(18) Patients who persistently disapproved of the decision to override their treatment refusal were highly grandiose, engaged in denial of psychotic proportions, and responded poorly to treatment.
(19) Sadly, it would seem whoever is in government the grandiose ambition of the security state doesn't change.
(20) Nash was heavily criticised in his day and after for preferring grandiose scenic effects over actual build quality, with cheap brick houses under the painted cream stucco, but now his developments are kept up to a sparkle by their astonishingly wealthy occupiers.
(a.) Displaying pomp; stately; showy with grandeur; magnificent; as, a pompous procession.
(1) Leave aside the noxious and pompous view that the views of non-national-security-professionals - whatever that means - should be ignored when it comes to militarism, US foreign policy and war crimes.
(2) On last Friday's Radio 4 Today programme , the historian Robert Service played his part to perfection, pompously advising the BBC to "get some sense of proportion".
(3) He says that the idea of the corrupt, lying, pompous politician has become "the equivalent of the mother-in-law or Irish joke of the 1970s".
(4) As the debate reached its conclusion, Stockwood, dressed grandly in a purple cassock and pompously fondling his crucifix in a way that was devastatingly lampooned by Rowan Atkinson a week later on a Not the Nine O'Clock News sketch, delivered his parting shot of, "You'll get your 30 pieces of silver."
(5) She was terrifying but not pompous, and she could be quite playful, quite cosy in a strange way."
(6) Auda is more of a problem: his character is portrayed as an unreformed savage who cares only for violence, treasure and his own pompous self-image.
(7) Giles Oakley London • In conception and format, it was trite – while being undeservedly pompous and self-esteeming.
(8) About three years ago, he was teasing me about something – being thick probably, or making pompous speeches.
(9) His chairman, Sir Malcolm Rifkind, was more magnificently pompous, as befits an ex-foreign secretary.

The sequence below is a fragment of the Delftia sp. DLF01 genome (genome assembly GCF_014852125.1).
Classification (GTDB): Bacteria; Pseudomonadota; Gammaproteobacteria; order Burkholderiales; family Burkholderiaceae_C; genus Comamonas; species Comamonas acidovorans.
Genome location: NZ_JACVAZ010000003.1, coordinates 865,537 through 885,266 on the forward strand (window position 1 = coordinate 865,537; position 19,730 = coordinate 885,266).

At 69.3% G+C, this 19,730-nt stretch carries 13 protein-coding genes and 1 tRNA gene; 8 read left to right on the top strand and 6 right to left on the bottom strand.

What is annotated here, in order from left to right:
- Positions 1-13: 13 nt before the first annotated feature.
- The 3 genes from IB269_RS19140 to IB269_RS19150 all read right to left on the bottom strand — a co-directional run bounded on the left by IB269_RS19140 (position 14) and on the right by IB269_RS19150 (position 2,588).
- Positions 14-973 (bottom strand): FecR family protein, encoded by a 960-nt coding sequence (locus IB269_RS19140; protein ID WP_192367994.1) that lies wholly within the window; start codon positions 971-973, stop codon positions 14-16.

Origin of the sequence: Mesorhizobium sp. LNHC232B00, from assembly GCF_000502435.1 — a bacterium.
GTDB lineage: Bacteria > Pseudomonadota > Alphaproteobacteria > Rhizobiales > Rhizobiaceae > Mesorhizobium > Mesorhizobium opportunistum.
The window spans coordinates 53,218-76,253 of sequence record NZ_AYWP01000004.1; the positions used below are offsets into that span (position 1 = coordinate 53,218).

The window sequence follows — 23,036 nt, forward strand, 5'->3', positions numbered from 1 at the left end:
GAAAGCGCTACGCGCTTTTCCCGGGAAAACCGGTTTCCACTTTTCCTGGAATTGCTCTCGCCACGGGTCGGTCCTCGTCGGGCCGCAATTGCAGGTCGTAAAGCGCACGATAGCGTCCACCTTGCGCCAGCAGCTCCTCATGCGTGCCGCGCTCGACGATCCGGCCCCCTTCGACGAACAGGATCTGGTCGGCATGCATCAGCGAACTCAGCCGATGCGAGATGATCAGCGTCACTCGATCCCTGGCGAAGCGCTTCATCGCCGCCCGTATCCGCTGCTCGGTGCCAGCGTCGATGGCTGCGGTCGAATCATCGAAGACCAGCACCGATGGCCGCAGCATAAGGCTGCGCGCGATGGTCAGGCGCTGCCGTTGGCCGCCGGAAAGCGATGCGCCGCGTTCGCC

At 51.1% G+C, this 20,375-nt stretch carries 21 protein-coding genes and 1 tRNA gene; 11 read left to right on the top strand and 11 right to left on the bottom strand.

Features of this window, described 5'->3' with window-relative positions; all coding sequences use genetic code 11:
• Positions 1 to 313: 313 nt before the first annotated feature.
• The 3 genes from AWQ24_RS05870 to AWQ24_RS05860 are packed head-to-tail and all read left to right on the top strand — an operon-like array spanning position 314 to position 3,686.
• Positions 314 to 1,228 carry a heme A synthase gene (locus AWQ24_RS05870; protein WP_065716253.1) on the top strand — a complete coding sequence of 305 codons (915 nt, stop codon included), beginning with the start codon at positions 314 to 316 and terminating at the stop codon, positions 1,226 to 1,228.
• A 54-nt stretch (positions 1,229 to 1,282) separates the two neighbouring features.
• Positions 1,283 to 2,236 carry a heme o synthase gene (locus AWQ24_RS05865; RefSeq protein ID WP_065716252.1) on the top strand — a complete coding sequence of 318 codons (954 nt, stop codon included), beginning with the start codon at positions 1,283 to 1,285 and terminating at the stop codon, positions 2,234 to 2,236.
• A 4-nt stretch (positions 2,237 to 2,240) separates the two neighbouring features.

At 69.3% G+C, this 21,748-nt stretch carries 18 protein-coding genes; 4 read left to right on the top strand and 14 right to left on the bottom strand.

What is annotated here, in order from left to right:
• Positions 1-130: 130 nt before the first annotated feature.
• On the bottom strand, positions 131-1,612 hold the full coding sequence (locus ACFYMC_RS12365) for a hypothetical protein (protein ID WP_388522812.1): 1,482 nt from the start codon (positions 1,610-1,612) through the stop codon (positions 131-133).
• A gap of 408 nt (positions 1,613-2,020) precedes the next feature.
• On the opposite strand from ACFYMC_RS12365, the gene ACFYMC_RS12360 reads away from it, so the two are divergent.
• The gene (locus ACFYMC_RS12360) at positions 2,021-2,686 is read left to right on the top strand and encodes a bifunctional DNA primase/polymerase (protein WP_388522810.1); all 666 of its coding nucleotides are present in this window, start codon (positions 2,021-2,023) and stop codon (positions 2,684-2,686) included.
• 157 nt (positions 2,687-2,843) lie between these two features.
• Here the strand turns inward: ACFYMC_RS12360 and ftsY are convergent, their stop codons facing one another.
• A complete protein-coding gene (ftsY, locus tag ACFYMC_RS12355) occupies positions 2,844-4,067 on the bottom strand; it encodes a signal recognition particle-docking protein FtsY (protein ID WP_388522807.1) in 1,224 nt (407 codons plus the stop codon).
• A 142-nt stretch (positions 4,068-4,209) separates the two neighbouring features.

(10) Please don't read my pompous views above as referring to the great majority of gallery shows, where dealers display art they hope someone will want to buy for their home, and new collectors are born every week.
(11) When those inside the temple are pompous hypocrites, maybe it is the better place to be.
(12) Those who actively seek out linguistic slip-ups will correct you with such glee that it makes you doubt whether their commitment to "calling out" bigotry matches their commitment to pompous arseholerly.
(13) Chaplin himself wrote about this process: "Sometimes a musician would get pompous with me, and I would cut him short: 'Whatever the melody is, the rest is just a vamp.'
(14) I realised that my goal here really is to represent – it sounds super-pompous – how we think and how we associate.
(15) "Without wishing to sound pompous, I do more research now than ever.
(16) I will leave the public to judge his actions.” Mick Cash, general secretary of the Rail, Maritime and Transport (RMT) union, said it should be no surprise that his black cab members across London were considering “a boycott of the Tory toff David Mellor over his outrageous, pompous and disgraceful tirade against one of their colleagues”.
(17) Rogue One: A Star Wars Story – five reasons we're still slightly worried Read more This caped crusader has had a personality upgrade Facebook Twitter Pinterest Photograph: Warner Bros The Batman we met in The Lego Movie aways seemed an unlikely candidate for his own solo film, a pompous jerk who was more Flash Thompson than Bruce Wayne.
(18) It was as absurd for a Tory MP to demand Abbott's resignation from the shadow cabinet on account of this remark as it was for Ed Miliband to tell her pompously "in no uncertain terms" that it had been "unacceptable".
(19) It's pompous twaddle with no relevance to fucking anything."
(20) This is all the more surprising since Tolstoy seems to speak freely, in his fiction, with the sort of moralistic-prophetic voice – the voice of a teacher of right and wrong – that lesser writers are obliged to use sparingly, unless they want to sound pompous and didactic.